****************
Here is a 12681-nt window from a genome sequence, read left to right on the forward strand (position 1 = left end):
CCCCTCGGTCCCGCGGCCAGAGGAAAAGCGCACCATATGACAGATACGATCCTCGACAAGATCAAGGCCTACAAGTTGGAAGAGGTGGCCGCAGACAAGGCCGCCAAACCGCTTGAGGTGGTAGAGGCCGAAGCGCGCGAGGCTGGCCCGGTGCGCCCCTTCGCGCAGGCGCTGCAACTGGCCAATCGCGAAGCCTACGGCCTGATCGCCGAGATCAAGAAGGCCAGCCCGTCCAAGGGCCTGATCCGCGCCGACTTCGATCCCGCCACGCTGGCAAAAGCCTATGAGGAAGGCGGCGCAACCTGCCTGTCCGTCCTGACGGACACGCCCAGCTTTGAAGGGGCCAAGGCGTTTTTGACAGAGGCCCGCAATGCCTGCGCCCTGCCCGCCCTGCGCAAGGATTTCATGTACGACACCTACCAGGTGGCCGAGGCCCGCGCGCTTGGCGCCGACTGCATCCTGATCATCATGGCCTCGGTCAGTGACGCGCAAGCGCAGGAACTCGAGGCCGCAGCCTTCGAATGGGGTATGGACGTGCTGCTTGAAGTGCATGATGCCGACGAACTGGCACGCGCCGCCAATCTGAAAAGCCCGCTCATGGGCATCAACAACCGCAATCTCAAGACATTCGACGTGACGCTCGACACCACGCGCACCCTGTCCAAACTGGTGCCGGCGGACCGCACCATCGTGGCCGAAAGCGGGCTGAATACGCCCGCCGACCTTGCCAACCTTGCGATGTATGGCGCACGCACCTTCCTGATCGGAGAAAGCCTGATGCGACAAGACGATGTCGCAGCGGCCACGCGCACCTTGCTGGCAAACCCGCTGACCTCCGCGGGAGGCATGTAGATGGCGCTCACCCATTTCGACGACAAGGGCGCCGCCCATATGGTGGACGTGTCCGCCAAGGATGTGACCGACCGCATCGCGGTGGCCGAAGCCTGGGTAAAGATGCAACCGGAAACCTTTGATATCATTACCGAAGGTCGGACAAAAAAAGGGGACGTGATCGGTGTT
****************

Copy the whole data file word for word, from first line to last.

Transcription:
Here is a 12681-nt window from a genome sequence, read left to right on the forward strand (position 1 = left end):
CCCCTCGGTCCCGCGGCCAGAGGAAAAGCGCACCATATGACAGATACGATCCTCGACAAGATCAAGGCCTACAAGTTGGAAGAGGTGGCCGCAGACAAGGCCGCCAAACCGCTTGAGGTGGTAGAGGCCGAAGCGCGCGAGGCTGGCCCGGTGCGCCCCTTCGCGCAGGCGCTGCAACTGGCCAATCGCGAAGCCTACGGCCTGATCGCCGAGATCAAGAAGGCCAGCCCGTCCAAGGGCCTGATCCGCGCCGACTTCGATCCCGCCACGCTGGCAAAAGCCTATGAGGAAGGCGGCGCAACCTGCCTGTCCGTCCTGACGGACACGCCCAGCTTTGAAGGGGCCAAGGCGTTTTTGACAGAGGCCCGCAATGCCTGCGCCCTGCCCGCCCTGCGCAAGGATTTCATGTACGACACCTACCAGGTGGCCGAGGCCCGCGCGCTTGGCGCCGACTGCATCCTGATCATCATGGCCTCGGTCAGTGACGCGCAAGCGCAGGAACTCGAGGCCGCAGCCTTCGAATGGGGTATGGACGTGCTGCTTGAAGTGCATGATGCCGACGAACTGGCACGCGCCGCCAATCTGAAAAGCCCGCTCATGGGCATCAACAACCGCAATCTCAAGACATTCGACGTGACGCTCGACACCACGCGCACCCTGTCCAAACTGGTGCCGGCGGACCGCACCATCGTGGCCGAAAGCGGGCTGAATACGCCCGCCGACCTTGCCAACCTTGCGATGTATGGCGCACGCACCTTCCTGATCGGAGAAAGCCTGATGCGACAAGACGATGTCGCAGCGGCCACGCGCACCTTGCTGGCAAACCCGCTGACCTCCGCGGGAGGCATGTAGATGGCGCTCACCCATTTCGACGACAAGGGCGCCGCCCATATGGTGGACGTGTCCGCCAAGGATGTGACCGACCGCATCGCGGTGGCCGAAGCCTGGGTAAAGATGCAACCGGAAACCTTTGATATCATTACCGAAGGTCGGACAAAAAAAGGGGACGTGATCGGTGTT